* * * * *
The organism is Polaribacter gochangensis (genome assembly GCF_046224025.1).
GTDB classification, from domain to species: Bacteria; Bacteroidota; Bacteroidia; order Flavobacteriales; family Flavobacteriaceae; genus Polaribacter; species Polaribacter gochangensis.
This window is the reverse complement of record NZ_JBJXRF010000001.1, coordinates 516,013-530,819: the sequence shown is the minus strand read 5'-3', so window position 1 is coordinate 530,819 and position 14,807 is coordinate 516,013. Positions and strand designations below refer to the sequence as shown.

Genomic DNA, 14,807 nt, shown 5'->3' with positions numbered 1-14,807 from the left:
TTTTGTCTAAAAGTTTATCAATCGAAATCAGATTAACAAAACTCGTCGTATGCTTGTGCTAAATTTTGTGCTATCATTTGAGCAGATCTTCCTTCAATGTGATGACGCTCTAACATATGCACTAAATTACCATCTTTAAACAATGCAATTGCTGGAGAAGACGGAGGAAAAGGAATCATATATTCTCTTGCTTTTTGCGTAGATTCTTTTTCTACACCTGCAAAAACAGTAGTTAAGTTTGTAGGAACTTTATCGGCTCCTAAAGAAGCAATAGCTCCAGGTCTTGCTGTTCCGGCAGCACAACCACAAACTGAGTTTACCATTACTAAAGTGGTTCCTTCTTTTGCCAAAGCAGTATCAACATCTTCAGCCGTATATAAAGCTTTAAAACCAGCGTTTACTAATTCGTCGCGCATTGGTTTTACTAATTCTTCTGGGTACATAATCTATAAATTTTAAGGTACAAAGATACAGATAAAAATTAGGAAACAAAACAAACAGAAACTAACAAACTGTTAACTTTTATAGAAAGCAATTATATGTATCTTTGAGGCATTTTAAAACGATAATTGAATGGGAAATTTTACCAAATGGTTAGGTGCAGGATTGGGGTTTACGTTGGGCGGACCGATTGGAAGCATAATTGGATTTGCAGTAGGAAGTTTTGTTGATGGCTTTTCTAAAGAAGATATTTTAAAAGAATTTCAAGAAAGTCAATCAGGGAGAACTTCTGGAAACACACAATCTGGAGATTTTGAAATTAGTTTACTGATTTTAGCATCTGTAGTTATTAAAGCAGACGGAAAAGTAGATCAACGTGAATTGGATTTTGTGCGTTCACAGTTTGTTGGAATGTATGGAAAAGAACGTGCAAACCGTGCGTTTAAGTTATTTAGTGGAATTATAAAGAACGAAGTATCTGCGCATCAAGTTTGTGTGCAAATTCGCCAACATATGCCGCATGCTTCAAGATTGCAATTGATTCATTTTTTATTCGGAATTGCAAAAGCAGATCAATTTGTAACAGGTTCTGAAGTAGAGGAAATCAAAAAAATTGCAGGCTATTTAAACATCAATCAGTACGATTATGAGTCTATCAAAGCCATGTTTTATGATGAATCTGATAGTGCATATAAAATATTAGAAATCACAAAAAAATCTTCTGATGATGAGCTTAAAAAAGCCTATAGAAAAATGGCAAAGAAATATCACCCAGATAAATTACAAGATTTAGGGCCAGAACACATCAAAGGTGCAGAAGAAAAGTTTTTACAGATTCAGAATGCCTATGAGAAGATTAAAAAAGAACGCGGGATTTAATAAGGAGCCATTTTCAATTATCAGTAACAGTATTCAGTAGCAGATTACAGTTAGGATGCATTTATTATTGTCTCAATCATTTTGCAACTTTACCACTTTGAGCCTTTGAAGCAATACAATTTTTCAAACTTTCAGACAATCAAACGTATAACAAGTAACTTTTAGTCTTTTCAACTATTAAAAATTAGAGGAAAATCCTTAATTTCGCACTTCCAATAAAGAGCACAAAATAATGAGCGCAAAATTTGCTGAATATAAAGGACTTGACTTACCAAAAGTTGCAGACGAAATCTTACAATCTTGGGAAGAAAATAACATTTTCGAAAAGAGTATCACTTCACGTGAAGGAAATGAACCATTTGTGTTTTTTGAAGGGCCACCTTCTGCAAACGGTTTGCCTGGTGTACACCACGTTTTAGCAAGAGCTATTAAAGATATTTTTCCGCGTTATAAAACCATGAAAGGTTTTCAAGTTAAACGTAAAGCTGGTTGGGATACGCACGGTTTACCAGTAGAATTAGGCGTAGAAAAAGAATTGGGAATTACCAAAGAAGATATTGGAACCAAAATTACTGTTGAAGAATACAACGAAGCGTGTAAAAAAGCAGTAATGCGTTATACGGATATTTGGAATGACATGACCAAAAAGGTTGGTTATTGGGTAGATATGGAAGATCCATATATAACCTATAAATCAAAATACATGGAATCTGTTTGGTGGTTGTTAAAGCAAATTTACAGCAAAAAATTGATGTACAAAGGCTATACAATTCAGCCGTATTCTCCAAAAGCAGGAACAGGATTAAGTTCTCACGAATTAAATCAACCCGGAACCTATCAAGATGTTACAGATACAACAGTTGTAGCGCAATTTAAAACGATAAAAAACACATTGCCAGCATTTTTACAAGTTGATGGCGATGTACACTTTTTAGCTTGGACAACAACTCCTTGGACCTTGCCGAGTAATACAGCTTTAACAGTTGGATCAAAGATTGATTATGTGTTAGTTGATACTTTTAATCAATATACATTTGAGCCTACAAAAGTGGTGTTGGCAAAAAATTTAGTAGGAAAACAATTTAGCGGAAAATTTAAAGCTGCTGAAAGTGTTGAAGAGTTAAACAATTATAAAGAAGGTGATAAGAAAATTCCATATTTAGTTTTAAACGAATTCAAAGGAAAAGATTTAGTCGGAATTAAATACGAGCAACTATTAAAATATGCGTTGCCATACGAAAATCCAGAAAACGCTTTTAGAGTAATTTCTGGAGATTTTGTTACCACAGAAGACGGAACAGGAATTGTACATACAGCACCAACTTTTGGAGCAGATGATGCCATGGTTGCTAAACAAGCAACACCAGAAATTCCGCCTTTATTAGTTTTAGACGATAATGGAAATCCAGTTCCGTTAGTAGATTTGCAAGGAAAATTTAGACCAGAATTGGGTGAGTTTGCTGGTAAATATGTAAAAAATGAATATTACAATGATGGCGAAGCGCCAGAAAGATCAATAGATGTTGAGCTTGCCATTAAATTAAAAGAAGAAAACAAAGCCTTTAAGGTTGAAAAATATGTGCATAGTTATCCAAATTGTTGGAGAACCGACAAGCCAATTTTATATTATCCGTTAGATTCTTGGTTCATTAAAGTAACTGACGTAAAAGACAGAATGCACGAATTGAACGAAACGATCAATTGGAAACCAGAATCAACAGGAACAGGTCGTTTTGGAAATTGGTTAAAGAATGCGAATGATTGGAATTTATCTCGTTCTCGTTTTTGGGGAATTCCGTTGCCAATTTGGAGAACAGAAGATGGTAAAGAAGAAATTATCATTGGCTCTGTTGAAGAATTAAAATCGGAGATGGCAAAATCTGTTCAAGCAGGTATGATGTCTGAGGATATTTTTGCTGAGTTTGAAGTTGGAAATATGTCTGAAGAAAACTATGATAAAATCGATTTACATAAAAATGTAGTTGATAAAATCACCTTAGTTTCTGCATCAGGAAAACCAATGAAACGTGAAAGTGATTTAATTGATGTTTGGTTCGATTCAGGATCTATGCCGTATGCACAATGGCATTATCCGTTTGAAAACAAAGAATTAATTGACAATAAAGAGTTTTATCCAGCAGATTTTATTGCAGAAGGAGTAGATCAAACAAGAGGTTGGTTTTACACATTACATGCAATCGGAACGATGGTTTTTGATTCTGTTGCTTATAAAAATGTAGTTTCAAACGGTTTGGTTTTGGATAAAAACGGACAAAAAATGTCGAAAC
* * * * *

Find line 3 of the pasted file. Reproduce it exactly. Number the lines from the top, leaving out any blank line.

This window is the reverse complement of record NZ_JBJXRF010000001.1, coordinates 516,013-530,819: the sequence shown is the minus strand read 5'-3', so window position 1 is coordinate 530,819 and position 14,807 is coordinate 516,013. Positions and strand designations below refer to the sequence as shown.